The years which followed were exciting, with Heath and Frost at the forefront of the development of English abstract art. While Frost had moved to Cornwall and was part of the set of artists there who were basing their abstract work on the landscapes around them, Heath remained in London and continued his more methodical constructed compositions. He experimented with cut-out rectangles, which he would rotate on the canvas and draw around. This theme of rotating forms and developmental construction became central to his work, and this approach, combined with his rejection of natural colours such as blue and green, produced a group of works which are characterised by their elegance and calm assurance, but which have a quality of otherworldliness. One particular work, Growth of Forms from 1951, is reminiscent of an early Mondrian, with expanding squares and rectangles stretching across the canvas in muted shades of brown, white and cream, the calm effect revealing what Rye rightly calls a "delicacy of spirit."
Heath's first one-man show was at the Redfern Gallery, London, in 1953. His second was at the Symon Quinn Gallery in Huddersfield in 1956, where he showed works characterised by a solidity of shape and muted, rich earth colours of brown, grey, silver and ochre. These exhibitions set the tone for much of Heath's later art. By 1957, the geometric rotating shapes had been replaced by cell-like structures which were part-painting, part-collage, with hessian and polyfilla used to give the painted surfaces more structure and energy.
Heath was chairman of the AIA (the Artists' International Association) from 1954 to 1964, a period which has been dismissed as a time when the original political aims of the organisation were all but abandoned. Founded in 1933 and reconstituted as the AIA in 1935, it was a left-of-centre political organisation which supported the left-wing Republican side in the Spanish Civil War through exhibitions and other fund-raising activities. It also provided help and support for those artists who were persecuted by the Nazis, but by the end of the war there was significant internal squabbling, and in 1949 the organisation rejected any political affiliations—the point at which, according to many, it lost its relevance.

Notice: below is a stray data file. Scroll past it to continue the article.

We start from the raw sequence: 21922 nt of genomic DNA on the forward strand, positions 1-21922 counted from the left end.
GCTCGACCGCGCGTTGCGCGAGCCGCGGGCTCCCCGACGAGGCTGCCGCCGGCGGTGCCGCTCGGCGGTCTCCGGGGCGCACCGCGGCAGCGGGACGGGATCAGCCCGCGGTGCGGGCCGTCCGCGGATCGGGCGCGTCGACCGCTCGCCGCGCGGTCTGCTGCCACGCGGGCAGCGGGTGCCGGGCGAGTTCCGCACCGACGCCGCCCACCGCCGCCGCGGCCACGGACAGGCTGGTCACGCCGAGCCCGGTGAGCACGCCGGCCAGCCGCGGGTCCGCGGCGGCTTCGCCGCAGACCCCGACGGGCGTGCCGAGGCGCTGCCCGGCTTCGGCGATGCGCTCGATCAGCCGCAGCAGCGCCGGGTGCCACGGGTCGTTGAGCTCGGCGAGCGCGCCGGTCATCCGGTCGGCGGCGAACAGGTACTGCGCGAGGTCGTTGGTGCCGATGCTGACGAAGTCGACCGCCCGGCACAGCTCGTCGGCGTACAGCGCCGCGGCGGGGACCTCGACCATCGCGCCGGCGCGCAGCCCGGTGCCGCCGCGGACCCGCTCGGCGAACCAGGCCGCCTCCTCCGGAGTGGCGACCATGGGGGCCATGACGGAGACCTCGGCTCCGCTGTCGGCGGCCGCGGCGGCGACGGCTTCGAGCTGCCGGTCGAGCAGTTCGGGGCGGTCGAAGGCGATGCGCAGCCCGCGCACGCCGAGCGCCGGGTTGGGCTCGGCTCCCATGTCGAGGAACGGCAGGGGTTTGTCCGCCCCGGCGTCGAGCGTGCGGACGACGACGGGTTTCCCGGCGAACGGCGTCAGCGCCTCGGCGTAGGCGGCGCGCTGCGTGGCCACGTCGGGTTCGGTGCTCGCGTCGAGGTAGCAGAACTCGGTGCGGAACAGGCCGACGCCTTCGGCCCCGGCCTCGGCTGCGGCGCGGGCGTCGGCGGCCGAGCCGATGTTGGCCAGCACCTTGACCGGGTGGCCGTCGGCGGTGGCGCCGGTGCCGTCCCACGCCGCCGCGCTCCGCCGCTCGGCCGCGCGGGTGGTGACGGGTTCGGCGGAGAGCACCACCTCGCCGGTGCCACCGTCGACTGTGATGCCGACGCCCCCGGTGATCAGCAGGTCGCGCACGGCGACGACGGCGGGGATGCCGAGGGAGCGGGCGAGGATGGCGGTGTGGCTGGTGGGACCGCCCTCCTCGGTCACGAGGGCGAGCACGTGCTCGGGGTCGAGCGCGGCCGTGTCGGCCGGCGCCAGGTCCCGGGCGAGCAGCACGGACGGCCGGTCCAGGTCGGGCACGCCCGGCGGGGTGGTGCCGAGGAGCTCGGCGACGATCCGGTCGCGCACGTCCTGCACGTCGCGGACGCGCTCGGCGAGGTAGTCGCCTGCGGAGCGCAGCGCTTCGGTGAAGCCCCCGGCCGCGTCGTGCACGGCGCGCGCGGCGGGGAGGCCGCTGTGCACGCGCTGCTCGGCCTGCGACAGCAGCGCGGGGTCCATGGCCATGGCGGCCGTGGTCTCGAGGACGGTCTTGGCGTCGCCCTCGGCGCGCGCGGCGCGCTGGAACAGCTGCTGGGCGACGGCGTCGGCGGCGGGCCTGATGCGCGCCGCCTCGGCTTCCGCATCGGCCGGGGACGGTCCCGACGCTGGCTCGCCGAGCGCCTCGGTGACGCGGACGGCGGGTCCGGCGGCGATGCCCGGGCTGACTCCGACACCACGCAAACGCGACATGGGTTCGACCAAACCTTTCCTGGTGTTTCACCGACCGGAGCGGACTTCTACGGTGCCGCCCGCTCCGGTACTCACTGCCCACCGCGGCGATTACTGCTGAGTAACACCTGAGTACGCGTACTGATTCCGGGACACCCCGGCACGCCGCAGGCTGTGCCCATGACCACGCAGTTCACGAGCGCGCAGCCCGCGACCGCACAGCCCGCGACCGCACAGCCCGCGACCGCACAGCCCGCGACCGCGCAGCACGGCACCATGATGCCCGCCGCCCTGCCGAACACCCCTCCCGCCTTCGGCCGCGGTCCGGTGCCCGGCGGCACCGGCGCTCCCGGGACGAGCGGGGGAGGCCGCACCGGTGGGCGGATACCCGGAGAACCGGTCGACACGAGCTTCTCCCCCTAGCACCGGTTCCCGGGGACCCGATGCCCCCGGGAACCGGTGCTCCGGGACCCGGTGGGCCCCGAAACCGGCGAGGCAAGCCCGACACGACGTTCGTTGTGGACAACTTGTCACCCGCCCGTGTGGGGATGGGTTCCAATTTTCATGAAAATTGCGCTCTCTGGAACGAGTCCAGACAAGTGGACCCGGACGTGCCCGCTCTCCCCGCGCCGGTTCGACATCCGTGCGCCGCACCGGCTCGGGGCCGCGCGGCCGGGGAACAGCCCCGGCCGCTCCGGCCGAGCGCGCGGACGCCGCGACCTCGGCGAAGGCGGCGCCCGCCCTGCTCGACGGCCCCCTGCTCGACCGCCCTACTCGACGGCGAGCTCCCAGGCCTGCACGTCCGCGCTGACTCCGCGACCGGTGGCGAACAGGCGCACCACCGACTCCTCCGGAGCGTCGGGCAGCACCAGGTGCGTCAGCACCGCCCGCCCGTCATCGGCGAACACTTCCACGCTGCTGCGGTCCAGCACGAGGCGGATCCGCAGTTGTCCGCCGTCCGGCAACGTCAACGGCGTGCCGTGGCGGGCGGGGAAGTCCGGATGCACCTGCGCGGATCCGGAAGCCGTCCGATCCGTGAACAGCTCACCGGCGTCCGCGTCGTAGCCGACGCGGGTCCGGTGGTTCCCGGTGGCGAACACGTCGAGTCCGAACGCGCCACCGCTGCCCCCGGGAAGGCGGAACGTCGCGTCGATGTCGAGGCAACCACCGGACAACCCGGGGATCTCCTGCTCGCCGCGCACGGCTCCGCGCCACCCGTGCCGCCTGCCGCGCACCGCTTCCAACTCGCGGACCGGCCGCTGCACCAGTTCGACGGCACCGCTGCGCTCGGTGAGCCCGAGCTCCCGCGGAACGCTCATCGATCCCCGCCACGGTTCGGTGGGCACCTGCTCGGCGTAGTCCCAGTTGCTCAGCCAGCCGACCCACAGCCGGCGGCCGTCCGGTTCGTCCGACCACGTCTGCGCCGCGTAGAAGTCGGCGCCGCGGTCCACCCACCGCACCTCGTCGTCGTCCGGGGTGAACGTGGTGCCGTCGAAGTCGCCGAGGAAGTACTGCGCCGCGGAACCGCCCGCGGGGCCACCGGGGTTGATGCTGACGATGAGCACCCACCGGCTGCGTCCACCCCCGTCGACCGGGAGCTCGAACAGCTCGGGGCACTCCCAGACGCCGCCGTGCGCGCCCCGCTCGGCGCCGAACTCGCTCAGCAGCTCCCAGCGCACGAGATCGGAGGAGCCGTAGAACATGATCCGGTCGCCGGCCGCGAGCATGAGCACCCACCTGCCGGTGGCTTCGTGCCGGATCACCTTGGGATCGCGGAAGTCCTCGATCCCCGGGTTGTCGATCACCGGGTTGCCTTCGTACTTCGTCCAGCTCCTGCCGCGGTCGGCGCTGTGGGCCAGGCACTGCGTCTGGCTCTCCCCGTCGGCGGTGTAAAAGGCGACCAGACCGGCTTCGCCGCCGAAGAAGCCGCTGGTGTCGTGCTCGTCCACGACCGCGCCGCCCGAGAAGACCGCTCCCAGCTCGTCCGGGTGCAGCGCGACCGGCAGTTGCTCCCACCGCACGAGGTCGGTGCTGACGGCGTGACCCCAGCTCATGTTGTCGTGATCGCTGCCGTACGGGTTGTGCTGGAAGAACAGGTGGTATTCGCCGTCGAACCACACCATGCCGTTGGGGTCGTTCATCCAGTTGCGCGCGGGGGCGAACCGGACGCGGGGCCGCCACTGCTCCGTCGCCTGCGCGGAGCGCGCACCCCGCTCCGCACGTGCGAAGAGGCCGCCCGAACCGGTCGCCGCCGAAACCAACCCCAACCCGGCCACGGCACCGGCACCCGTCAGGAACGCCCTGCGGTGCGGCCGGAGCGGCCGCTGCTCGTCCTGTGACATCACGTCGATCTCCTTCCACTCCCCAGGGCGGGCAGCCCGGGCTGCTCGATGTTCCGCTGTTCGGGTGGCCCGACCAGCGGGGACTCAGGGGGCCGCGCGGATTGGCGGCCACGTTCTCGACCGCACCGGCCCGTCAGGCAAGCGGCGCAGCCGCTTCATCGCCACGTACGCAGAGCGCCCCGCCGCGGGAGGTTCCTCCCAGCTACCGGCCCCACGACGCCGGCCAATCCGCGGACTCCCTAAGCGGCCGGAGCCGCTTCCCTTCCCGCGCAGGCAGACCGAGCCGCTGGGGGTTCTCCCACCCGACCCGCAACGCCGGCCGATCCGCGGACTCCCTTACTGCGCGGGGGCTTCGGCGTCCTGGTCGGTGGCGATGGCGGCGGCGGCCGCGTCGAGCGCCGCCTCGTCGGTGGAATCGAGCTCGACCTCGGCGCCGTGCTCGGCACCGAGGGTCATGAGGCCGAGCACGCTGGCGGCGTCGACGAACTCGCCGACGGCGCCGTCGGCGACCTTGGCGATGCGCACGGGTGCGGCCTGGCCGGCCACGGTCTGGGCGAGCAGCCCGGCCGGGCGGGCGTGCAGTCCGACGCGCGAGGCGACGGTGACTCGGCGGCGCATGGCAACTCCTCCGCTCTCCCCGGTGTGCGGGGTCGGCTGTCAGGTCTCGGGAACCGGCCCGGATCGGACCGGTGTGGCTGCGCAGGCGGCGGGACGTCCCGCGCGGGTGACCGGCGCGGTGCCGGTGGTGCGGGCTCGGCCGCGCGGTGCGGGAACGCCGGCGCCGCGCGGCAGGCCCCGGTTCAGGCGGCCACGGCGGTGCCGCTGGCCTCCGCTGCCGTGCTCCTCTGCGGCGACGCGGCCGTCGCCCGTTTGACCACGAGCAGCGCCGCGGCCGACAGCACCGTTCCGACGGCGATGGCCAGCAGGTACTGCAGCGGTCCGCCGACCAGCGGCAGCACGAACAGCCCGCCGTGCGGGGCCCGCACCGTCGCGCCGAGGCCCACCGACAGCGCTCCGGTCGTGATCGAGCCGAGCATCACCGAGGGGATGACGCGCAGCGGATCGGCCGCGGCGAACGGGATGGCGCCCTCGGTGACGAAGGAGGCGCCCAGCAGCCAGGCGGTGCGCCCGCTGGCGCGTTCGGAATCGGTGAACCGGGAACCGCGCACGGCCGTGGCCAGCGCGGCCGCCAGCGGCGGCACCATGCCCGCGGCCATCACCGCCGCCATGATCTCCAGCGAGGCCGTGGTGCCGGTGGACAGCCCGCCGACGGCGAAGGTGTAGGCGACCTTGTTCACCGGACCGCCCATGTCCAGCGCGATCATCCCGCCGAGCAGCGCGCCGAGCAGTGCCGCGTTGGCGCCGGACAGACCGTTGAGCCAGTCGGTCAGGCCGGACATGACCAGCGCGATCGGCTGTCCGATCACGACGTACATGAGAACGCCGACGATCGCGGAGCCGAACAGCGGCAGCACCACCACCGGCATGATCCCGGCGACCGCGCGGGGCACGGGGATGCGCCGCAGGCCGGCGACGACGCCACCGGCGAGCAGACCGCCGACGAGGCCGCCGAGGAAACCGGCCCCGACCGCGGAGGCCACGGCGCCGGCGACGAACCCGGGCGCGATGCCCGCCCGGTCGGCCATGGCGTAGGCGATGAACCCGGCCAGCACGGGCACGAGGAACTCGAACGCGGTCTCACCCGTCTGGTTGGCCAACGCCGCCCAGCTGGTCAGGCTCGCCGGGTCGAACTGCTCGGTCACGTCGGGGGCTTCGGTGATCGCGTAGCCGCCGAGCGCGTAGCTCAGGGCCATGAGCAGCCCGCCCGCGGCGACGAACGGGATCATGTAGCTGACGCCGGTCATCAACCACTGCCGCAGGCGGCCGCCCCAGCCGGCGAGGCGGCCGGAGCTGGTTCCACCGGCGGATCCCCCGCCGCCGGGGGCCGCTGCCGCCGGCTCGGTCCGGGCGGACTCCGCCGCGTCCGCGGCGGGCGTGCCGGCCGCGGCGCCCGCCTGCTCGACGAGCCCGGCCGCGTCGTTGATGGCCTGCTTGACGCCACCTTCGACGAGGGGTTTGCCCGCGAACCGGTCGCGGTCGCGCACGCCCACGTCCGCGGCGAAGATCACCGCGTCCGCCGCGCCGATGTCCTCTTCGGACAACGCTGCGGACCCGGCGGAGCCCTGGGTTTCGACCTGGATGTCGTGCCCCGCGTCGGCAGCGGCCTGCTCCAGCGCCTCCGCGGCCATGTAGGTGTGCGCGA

This, however, is not strictly true, for under Heath's chairmanship the AIA put on several important contemporary exhibitions, and artists of the stature of Prunella Clough and Patrick George were regularly given gallery space. Perhaps the best example, which Rye specifically highlights, is an exhibition from 1957 which displayed the works of Pasmore, Hill and John Ernest, alongside borrowed pieces by artists as diverse as Jean Arp, Man Ray and Moholy-Nagy. Although the AIA was finally put to sleep in 1978, Heath continued to be involved in its work right up to the end, and was instrumental in handing over its papers to the Tate in 1980.